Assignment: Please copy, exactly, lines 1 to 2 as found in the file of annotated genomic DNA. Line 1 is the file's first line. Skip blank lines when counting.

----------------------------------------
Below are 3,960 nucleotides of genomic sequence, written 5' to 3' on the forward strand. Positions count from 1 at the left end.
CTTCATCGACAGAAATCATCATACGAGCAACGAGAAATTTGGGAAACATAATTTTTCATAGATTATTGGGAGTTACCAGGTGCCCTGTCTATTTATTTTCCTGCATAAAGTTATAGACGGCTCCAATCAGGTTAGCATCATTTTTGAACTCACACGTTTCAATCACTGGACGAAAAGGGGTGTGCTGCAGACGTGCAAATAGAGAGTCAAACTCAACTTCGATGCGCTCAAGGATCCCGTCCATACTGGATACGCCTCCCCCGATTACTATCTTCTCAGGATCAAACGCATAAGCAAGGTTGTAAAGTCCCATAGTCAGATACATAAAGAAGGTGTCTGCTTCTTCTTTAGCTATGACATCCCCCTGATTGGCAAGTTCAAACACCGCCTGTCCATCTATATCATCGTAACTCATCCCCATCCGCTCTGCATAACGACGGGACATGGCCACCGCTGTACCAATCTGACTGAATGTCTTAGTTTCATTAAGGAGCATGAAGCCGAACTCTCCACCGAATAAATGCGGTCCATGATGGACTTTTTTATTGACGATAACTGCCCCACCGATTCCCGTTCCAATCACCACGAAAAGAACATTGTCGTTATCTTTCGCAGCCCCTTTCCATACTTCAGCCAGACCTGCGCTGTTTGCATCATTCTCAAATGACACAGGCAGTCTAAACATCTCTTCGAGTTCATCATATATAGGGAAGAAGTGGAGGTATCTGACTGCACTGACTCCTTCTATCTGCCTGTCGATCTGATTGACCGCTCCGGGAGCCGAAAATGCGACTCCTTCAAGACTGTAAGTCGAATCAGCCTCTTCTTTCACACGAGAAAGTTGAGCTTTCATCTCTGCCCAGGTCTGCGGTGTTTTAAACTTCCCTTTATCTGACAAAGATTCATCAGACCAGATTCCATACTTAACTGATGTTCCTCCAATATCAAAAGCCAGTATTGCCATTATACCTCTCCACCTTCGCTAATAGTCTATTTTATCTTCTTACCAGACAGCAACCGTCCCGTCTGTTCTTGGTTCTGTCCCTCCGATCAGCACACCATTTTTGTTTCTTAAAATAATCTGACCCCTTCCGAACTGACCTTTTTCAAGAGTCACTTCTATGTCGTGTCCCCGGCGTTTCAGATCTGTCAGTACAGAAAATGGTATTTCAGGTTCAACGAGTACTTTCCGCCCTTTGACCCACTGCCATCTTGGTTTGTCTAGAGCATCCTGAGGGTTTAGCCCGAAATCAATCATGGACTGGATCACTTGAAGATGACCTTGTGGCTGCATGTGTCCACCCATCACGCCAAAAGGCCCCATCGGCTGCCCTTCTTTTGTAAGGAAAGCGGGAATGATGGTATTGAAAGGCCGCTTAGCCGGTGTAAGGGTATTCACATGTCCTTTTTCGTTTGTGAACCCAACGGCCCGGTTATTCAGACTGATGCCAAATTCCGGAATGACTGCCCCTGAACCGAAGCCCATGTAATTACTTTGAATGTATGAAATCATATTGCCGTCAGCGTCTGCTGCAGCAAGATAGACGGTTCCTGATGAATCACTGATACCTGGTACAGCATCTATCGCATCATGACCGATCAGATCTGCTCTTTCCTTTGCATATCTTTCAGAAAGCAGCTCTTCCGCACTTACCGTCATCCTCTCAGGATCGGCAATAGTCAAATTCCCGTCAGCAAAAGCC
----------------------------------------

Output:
Below are 3,960 nucleotides of genomic sequence, written 5' to 3' on the forward strand. Positions count from 1 at the left end.
CTTCATCGACAGAAATCATCATACGAGCAACGAGAAATTTGGGAAACATAATTTTTCATAGATTATTGGGAGTTACCAGGTGCCCTGTCTATTTATTTTCCTGCATAAAGTTATAGACGGCTCCAATCAGGTTAGCATCATTTTTGAACTCACACGTTTCAATCACTGGACGAAAAGGGGTGTGCTGCAGACGTGCAAATAGAGAGTCAAACTCAACTTCGATGCGCTCAAGGATCCCGTCCATACTGGATACGCCTCCCCCGATTACTATCTTCTCAGGATCAAACGCATAAGCAAGGTTGTAAAGTCCCATAGTCAGATACATAAAGAAGGTGTCTGCTTCTTCTTTAGCTATGACATCCCCCTGATTGGCAAGTTCAAACACCGCCTGTCCATCTATATCATCGTAACTCATCCCCATCCGCTCTGCATAACGACGGGACATGGCCACCGCTGTACCAATCTGACTGAATGTCTTAGTTTCATTAAGGAGCATGAAGCCGAACTCTCCACCGAATAAATGCGGTCCATGATGGACTTTTTTATTGACGATAACTGCCCCACCGATTCCCGTTCCAATCACCACGAAAAGAACATTGTCGTTATCTTTCGCAGCCCCTTTCCATACTTCAGCCAGACCTGCGCTGTTTGCATCATTCTCAAATGACACAGGCAGTCTAAACATCTCTTCGAGTTCATCATATATAGGGAAGAAGTGGAGGTATCTGACTGCACTGACTCCTTCTATCTGCCTGTCGATCTGATTGACCGCTCCGGGAGCCGAAAATGCGACTCCTTCAAGACTGTAAGTCGAATCAGCCTCTTCTTTCACACGAGAAAGTTGAGCTTTCATCTCTGCCCAGGTCTGCGGTGTTTTAAACTTCCCTTTATCTGACAAAGATTCATCAGACCAGATTCCATACTTAACTGATGTTCCTCCAATATCAAAAGCCAGTATTGCCATTATACCTCTCCACCTTCGCTAATAGTCTATTTTATCTTCTTACCAGACAGCAACCGTCCCGTCTGTTCTTGGTTCTGTCCCTCCGATCAGCACACCATTTTTGTTTCTTAAAATAATCTGACCCCTTCCGAACTGACCTTTTTCAAGAGTCACTTCTATGTCGTGTCCCCGGCGTTTCAGATCTGTCAGTACAGAAAATGGTATTTCAGGTTCAACGAGTACTTTCCGCCCTTTGACCCACTGCCATCTTGGTTTGTCTAGAGCATCCTGAGGGTTTAGCCCGAAATCAATCATGGACTGGATCACTTGAAGATGACCTTGTGGCTGCATGTGTCCACCCATCACGCCAAAAGGCCCCATCGGCTGCCCTTCTTTTGTAAGGAAAGCGGGAATGATGGTATTGAAAGGCCGCTTAGCCGGTGTAAGGGTATTCACATGTCCTTTTTCGTTTGTGAACCCAACGGCCCGGTTATTCAGACTGATGCCAAATTCCGGAATGACTGCCCCTGAACCGAAGCCCATGTAATTACTTTGAATGTATGAAATCATATTGCCGTCAGCGTCTGCTGCAGCAAGATAGACGGTTCCTGATGAATCACTGATACCTGGTACAGCATCTATCGCATCATGACCGATCAGATCTGCTCTTTCCTTTGCATATCTTTCAGAAAGCAGCTCTTCCGCACTTACCGTCATCCTCTCAGGATCGGCAATAGTCAAATTCCCGTCAGCAAAAGCC